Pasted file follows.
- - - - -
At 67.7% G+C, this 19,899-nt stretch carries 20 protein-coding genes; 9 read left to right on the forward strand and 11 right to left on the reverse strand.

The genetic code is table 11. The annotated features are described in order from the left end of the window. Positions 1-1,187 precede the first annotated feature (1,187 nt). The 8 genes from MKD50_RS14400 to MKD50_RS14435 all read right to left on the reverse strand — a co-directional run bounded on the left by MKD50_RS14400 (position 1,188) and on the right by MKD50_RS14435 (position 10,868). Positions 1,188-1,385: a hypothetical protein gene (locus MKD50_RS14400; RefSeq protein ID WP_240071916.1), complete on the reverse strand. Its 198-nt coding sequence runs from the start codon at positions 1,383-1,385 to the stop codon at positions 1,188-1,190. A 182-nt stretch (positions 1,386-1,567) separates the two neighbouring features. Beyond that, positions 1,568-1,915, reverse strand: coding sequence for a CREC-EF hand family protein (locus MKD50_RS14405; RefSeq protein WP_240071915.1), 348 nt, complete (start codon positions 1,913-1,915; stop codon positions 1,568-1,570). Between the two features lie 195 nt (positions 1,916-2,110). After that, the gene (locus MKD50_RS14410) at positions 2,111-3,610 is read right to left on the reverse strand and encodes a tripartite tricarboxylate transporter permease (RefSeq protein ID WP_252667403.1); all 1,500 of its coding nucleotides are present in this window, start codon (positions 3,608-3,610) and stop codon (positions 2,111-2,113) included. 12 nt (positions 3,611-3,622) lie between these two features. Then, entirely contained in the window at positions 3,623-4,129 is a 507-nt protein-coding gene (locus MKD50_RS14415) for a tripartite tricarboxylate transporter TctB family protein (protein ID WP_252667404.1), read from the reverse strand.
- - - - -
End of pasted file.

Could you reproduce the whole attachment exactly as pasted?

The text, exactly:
At 67.7% G+C, this 19,899-nt stretch carries 20 protein-coding genes; 9 read left to right on the forward strand and 11 right to left on the reverse strand.

The genetic code is table 11. The annotated features are described in order from the left end of the window. Positions 1-1,187 precede the first annotated feature (1,187 nt). The 8 genes from MKD50_RS14400 to MKD50_RS14435 all read right to left on the reverse strand — a co-directional run bounded on the left by MKD50_RS14400 (position 1,188) and on the right by MKD50_RS14435 (position 10,868). Positions 1,188-1,385: a hypothetical protein gene (locus MKD50_RS14400; RefSeq protein ID WP_240071916.1), complete on the reverse strand. Its 198-nt coding sequence runs from the start codon at positions 1,383-1,385 to the stop codon at positions 1,188-1,190. A 182-nt stretch (positions 1,386-1,567) separates the two neighbouring features. Beyond that, positions 1,568-1,915, reverse strand: coding sequence for a CREC-EF hand family protein (locus MKD50_RS14405; RefSeq protein WP_240071915.1), 348 nt, complete (start codon positions 1,913-1,915; stop codon positions 1,568-1,570). Between the two features lie 195 nt (positions 1,916-2,110). After that, the gene (locus MKD50_RS14410) at positions 2,111-3,610 is read right to left on the reverse strand and encodes a tripartite tricarboxylate transporter permease (RefSeq protein ID WP_252667403.1); all 1,500 of its coding nucleotides are present in this window, start codon (positions 3,608-3,610) and stop codon (positions 2,111-2,113) included. 12 nt (positions 3,611-3,622) lie between these two features. Then, entirely contained in the window at positions 3,623-4,129 is a 507-nt protein-coding gene (locus MKD50_RS14415) for a tripartite tricarboxylate transporter TctB family protein (protein ID WP_252667404.1), read from the reverse strand.